That all this elaborate shadiness is fully engaged, even enabled, by Nev is an indicator that he, Ariel and Henry had an idea of what they were getting in to all along. It also raises questions about Nev’s own grasp of ethics. So it does not come as much of a surprise when, less than halfway through the film, the legitimacy of some of the claims this family is making come in to question.
It is at this point when Catfish morphs in to a detective story. This is not its final transformation, but it is the high point of the film. Nev and his friends are amateur detectives, but that’s all they need to be; the Internet will do most of the research for them. It is just when their findings yield a situation that any normal person would walk away from then and there, that the three of them decide to stop by Ishpema, Michigan, where the family resides. Their journey yields a final twist that is far from unbelievable, yet still very weird. But prospective viewers should not think this twist will bring the film in to horror film territory, complete with a homicidal maniac, rapist, or any situation where Nev’s life is put in danger. In its final act, the film simply enters an entirely new investigation, one which, unfortunately, the filmmakers fail to truly probe. The amateur detectives turn in to non-investigative journalists. They are so wowed by their discoveries that they miss what their discoveries imply about our modern society. Once it is all over, it feels as though Catfish could have easily been a literary work; part-memoir, part journalism, rather than a film.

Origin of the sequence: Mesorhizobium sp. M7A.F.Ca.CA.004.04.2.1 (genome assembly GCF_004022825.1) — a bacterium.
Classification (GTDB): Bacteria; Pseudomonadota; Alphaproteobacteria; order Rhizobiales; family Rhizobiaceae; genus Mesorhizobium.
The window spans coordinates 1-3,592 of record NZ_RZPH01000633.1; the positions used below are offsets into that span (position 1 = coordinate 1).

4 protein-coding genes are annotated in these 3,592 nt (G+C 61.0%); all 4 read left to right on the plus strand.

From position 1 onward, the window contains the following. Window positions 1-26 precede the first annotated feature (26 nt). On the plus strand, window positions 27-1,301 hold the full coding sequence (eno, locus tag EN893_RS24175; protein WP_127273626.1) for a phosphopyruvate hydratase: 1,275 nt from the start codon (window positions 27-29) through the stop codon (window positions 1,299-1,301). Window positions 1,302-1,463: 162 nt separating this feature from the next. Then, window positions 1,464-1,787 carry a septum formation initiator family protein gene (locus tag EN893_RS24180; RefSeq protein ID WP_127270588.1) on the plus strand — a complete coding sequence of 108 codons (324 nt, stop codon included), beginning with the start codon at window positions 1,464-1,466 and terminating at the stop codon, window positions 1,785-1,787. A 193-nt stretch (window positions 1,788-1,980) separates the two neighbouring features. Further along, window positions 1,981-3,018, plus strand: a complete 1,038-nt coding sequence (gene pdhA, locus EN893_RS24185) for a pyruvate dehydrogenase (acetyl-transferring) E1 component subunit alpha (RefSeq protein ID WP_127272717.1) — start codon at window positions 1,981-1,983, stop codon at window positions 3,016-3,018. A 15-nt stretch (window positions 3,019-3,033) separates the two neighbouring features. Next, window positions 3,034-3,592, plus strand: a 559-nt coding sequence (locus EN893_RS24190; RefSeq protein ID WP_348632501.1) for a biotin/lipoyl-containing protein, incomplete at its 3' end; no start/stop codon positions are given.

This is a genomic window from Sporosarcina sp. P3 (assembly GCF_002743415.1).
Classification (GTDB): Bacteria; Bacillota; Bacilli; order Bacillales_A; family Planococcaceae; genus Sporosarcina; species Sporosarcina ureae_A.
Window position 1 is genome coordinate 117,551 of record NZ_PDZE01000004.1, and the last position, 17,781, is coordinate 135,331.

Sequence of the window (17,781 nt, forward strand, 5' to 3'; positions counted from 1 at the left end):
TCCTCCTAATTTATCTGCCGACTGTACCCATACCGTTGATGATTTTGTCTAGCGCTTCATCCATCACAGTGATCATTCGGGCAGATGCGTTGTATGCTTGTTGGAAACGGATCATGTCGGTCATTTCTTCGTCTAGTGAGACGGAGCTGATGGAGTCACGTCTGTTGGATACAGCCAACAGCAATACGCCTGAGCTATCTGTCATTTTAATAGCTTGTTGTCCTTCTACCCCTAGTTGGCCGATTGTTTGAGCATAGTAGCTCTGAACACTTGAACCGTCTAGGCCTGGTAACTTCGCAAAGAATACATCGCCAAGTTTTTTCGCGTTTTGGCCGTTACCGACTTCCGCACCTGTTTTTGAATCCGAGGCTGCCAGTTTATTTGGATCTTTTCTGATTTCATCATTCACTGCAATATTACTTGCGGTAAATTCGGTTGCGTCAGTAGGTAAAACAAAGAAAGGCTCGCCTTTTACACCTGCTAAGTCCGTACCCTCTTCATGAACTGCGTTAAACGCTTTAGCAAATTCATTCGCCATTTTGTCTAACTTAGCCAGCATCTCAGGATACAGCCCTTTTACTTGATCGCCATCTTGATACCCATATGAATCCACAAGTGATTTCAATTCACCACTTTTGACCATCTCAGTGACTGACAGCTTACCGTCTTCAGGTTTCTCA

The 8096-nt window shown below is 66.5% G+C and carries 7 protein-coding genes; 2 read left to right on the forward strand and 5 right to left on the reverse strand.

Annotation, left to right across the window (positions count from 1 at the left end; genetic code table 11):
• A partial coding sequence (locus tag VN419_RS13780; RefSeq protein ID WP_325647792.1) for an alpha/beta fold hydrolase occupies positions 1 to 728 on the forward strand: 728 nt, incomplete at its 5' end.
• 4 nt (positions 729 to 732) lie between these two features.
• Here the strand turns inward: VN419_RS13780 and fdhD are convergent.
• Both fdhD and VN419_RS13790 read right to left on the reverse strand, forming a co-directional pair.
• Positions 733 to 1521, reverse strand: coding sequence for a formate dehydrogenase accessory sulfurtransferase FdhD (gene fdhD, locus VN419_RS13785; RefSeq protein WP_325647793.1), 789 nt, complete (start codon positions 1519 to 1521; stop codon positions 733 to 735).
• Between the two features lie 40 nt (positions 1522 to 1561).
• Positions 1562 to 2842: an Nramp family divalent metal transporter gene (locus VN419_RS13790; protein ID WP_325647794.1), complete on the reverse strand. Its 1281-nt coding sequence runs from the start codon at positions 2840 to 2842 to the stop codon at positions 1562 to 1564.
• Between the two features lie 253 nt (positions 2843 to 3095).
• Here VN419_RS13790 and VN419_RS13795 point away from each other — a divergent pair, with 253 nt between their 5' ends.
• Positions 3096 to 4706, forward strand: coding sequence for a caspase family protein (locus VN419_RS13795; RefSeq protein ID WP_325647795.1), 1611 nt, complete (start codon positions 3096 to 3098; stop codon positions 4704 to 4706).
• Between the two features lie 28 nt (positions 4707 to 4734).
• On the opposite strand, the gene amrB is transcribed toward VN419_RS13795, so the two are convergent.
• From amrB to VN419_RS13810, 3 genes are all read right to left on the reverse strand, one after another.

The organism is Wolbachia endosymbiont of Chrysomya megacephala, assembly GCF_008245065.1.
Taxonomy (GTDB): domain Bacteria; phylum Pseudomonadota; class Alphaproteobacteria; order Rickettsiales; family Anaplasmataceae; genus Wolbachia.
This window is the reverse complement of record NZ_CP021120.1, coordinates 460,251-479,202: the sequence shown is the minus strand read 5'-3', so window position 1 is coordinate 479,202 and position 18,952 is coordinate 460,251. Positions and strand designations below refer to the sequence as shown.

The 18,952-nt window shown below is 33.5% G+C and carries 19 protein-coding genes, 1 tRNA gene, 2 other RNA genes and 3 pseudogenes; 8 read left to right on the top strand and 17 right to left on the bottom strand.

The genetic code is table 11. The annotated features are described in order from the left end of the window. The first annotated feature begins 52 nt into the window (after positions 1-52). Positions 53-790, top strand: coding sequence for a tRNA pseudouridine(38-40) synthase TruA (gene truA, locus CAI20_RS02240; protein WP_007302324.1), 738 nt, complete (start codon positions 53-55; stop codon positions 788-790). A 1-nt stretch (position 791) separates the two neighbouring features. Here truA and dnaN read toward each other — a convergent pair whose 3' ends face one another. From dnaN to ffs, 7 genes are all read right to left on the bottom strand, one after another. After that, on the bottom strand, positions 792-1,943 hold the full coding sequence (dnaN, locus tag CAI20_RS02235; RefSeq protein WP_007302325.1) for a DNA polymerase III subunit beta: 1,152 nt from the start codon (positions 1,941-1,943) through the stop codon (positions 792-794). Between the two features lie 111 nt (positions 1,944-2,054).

In any case, Catfish is an almost too clever film. Although Joost and Schulman do their best to find poetry in online imagery, it all looks like neat editing. Although they appear to have shot the film on two different digital formats, there is nothing particularly cinematic about the movie. Despite this, there are images from Catfish that will depress any Internet user (read: modern man) for some time. Although the film’s legitimacy has come in to question—some claim that this is not a documentary at all—this is a moot point, because Catfish adheres to documentary standards in the truest sense. The point of documentaries, from the time Robert Flaherty visited the Eskimos, has not been to capture authentic, un-staged action, but to cover a real phenomena in a social setting (i.e, internet networks) and its real outcome (i.e, the final third of this film) and let us decide on whether this a tragedy, comedy or drama for the real world. Catfish doesn’t follow through as well as it should. The best it does is hold a mirror up to the three self-absorbed hipsters who got involved in such a mess, thereby holding a mirror up to the rest of us e-weirdos. When we log online, we all become demented. That is its real world tragedy. But who is it that acted more demented in this story? Was it Henry and his friends? Or was it--- ?
|(Henry Joost, Ariel Schulman and Nev Schulman in Catfish)|